14. Lvarez-Nogal, Carlos & Prados De La Escosura, Leandro, 2007. "The decline of Spain (1500 1850): conjectural estimates," European Review of Economic History, Cambridge University Press, vol. 11(03), pages 319-366, December.
  15. Carmen M. Reinhart & Kenneth S. Rogoff, 2009. "This Time Is Different: Eight Centuries of Financial Folly," Economics Books, Princeton University Press, edition 1, volume 1, number 8973.
  16. Natalia Kovrijnykh & Balázs Szentes, 2007. "Equilibrium Default Cycles," Journal of Political Economy, University of Chicago Press, vol. 115, pages 403-446.
  17. Rui Pedro Esteves, 2007. "Quis custodiet quem? Sovereign Debt and Bondholders` Protection Before 1914," Economics Series Working Papers 323, University of Oxford, Department of Economics.
  18. Drelichman, Mauricio, 2005. "The curse of Moctezuma: American silver and the Dutch disease," Explorations in Economic History, Elsevier, vol. 42(3), pages 349-380, July.
  19. Grossman, Herschel I & Van Huyck, John B, 1988. "Sovereign Debt as a Contingent Claim: Excusable Default, Repudiation, and Reputation," American Economic Review, American Economic Association, vol. 78(5), pages 1088-97, December.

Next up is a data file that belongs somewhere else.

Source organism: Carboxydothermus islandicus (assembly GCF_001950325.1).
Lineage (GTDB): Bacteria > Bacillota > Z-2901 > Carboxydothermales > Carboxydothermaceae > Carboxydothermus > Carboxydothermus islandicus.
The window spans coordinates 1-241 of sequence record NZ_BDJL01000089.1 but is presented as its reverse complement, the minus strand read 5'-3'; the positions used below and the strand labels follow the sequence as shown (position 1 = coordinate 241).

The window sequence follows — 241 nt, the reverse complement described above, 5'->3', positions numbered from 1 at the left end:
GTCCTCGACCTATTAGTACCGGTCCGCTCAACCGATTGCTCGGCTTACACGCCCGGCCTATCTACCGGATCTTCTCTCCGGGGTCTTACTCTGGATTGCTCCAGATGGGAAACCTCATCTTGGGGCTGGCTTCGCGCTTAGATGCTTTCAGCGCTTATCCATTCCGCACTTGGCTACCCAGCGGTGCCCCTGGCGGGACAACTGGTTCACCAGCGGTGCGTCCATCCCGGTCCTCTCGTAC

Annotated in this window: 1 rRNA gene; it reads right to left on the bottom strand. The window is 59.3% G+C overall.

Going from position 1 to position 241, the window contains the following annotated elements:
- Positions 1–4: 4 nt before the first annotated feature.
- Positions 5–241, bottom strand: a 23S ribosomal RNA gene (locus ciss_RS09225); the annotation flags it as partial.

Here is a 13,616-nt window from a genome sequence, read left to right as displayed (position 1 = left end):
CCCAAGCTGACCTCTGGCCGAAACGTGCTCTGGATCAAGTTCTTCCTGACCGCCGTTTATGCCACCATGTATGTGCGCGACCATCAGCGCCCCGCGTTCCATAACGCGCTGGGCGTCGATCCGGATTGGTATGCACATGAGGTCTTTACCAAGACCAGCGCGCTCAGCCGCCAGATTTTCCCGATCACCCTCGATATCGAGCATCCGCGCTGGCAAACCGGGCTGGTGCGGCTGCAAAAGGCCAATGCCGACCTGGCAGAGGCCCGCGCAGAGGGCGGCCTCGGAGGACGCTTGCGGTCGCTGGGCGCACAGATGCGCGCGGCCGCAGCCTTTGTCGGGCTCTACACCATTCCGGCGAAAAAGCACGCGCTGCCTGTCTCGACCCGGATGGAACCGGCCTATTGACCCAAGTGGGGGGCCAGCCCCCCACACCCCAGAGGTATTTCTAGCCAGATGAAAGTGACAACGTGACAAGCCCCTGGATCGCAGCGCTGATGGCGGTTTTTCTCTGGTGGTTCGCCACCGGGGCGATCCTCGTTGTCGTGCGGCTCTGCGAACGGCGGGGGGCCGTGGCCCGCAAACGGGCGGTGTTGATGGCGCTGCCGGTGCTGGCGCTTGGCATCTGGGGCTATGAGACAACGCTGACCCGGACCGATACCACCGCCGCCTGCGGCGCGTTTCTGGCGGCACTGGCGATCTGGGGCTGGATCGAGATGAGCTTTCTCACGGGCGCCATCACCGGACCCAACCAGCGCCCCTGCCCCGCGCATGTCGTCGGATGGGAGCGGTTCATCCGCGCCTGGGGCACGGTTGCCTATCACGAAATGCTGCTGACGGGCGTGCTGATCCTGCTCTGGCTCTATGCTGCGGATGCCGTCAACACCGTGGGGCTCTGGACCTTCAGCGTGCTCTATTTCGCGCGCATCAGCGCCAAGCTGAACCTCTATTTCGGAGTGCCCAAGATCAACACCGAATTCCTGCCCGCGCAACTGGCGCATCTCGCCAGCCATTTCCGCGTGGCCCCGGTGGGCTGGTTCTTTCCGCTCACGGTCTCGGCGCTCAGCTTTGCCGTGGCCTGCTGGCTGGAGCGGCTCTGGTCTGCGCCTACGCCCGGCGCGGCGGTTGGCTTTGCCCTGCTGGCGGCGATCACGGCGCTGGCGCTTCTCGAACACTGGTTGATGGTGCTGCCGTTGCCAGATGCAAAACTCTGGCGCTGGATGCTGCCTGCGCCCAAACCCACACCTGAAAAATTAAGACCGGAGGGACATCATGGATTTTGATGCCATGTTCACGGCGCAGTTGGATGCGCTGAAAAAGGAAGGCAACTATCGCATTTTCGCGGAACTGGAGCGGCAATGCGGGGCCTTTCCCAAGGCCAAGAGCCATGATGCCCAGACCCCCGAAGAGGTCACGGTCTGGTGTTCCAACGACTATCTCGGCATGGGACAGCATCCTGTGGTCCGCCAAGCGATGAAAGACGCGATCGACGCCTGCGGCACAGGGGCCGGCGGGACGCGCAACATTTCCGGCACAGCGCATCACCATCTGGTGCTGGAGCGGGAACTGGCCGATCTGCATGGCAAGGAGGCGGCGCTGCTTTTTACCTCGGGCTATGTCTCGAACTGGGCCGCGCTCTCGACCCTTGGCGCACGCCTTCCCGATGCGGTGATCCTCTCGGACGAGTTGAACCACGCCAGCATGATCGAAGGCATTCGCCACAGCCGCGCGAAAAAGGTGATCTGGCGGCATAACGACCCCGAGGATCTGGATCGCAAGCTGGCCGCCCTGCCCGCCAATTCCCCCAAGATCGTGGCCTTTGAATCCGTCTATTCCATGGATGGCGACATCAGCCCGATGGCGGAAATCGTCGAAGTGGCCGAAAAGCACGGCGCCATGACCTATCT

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  22. Eaton, Jonathan & Gersovitz, Mark, 1981. "Debt with Potential Repudiation: Theoretical and Empirical Analysis," Review of Economic Studies, Wiley Blackwell, vol. 48(2), pages 289-309, April.
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  24. Carlos Álvarez, 2003. "The Role Of Institutions To Solve Sovereing Debt Problems: The Spanish Monarchy´S Credit (1516-1665)," Working Papers in Economic History wh030804, Universidad Carlos III, Instituto Figuerola de Historia y Ciencias Sociales.
  25. Jeffrey D. Sachs, 1989. "Introduction to "Developing Country Debt and the World Economy"," NBER Chapters, in: Developing Country Debt and the World Economy, pages 1-34 National Bureau of Economic Research, Inc.
  26. Fernandez, Raquel & Rosenthal, Robert W, 1990. "Strategic Models of Sovereign-Debt Renegotiations," Review of Economic Studies, Wiley Blackwell, vol. 57(3), pages 331-49, July.